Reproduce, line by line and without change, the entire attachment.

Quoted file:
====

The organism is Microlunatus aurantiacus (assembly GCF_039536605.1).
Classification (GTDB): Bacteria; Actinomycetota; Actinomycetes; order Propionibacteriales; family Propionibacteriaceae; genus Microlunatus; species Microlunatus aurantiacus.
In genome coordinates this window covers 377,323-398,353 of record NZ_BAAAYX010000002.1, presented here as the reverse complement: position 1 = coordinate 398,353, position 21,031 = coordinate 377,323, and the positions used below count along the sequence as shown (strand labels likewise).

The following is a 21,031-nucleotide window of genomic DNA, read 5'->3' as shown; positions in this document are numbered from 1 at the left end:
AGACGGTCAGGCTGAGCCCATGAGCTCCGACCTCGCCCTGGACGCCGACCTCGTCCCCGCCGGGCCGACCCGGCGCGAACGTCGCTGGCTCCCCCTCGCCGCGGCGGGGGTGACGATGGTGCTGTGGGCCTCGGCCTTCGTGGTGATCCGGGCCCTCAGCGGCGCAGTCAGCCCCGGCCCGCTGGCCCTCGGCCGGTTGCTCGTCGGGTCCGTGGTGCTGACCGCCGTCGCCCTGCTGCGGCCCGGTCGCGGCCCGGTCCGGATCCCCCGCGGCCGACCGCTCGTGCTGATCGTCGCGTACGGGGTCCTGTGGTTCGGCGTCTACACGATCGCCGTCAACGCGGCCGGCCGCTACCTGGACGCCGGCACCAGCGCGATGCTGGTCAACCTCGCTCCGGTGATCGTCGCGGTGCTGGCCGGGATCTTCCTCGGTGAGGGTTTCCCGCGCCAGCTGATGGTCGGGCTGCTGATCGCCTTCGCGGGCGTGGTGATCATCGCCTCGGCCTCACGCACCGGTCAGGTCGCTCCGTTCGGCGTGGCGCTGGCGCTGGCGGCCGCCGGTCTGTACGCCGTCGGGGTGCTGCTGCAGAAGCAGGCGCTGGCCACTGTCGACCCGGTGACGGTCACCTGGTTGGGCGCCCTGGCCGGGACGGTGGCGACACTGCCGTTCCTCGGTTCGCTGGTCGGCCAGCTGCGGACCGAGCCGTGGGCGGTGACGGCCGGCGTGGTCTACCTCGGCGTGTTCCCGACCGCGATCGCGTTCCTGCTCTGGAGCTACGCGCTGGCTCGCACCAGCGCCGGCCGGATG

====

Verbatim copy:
The organism is Microlunatus aurantiacus (assembly GCF_039536605.1).
Classification (GTDB): Bacteria; Actinomycetota; Actinomycetes; order Propionibacteriales; family Propionibacteriaceae; genus Microlunatus; species Microlunatus aurantiacus.
In genome coordinates this window covers 377,323-398,353 of record NZ_BAAAYX010000002.1, presented here as the reverse complement: position 1 = coordinate 398,353, position 21,031 = coordinate 377,323, and the positions used below count along the sequence as shown (strand labels likewise).

The following is a 21,031-nucleotide window of genomic DNA, read 5'->3' as shown; positions in this document are numbered from 1 at the left end:
AGACGGTCAGGCTGAGCCCATGAGCTCCGACCTCGCCCTGGACGCCGACCTCGTCCCCGCCGGGCCGACCCGGCGCGAACGTCGCTGGCTCCCCCTCGCCGCGGCGGGGGTGACGATGGTGCTGTGGGCCTCGGCCTTCGTGGTGATCCGGGCCCTCAGCGGCGCAGTCAGCCCCGGCCCGCTGGCCCTCGGCCGGTTGCTCGTCGGGTCCGTGGTGCTGACCGCCGTCGCCCTGCTGCGGCCCGGTCGCGGCCCGGTCCGGATCCCCCGCGGCCGACCGCTCGTGCTGATCGTCGCGTACGGGGTCCTGTGGTTCGGCGTCTACACGATCGCCGTCAACGCGGCCGGCCGCTACCTGGACGCCGGCACCAGCGCGATGCTGGTCAACCTCGCTCCGGTGATCGTCGCGGTGCTGGCCGGGATCTTCCTCGGTGAGGGTTTCCCGCGCCAGCTGATGGTCGGGCTGCTGATCGCCTTCGCGGGCGTGGTGATCATCGCCTCGGCCTCACGCACCGGTCAGGTCGCTCCGTTCGGCGTGGCGCTGGCGCTGGCGGCCGCCGGTCTGTACGCCGTCGGGGTGCTGCTGCAGAAGCAGGCGCTGGCCACTGTCGACCCGGTGACGGTCACCTGGTTGGGCGCCCTGGCCGGGACGGTGGCGACACTGCCGTTCCTCGGTTCGCTGGTCGGCCAGCTGCGGACCGAGCCGTGGGCGGTGACGGCCGGCGTGGTCTACCTCGGCGTGTTCCCGACCGCGATCGCGTTCCTGCTCTGGAGCTACGCGCTGGCTCGCACCAGCGCCGGCCGGATG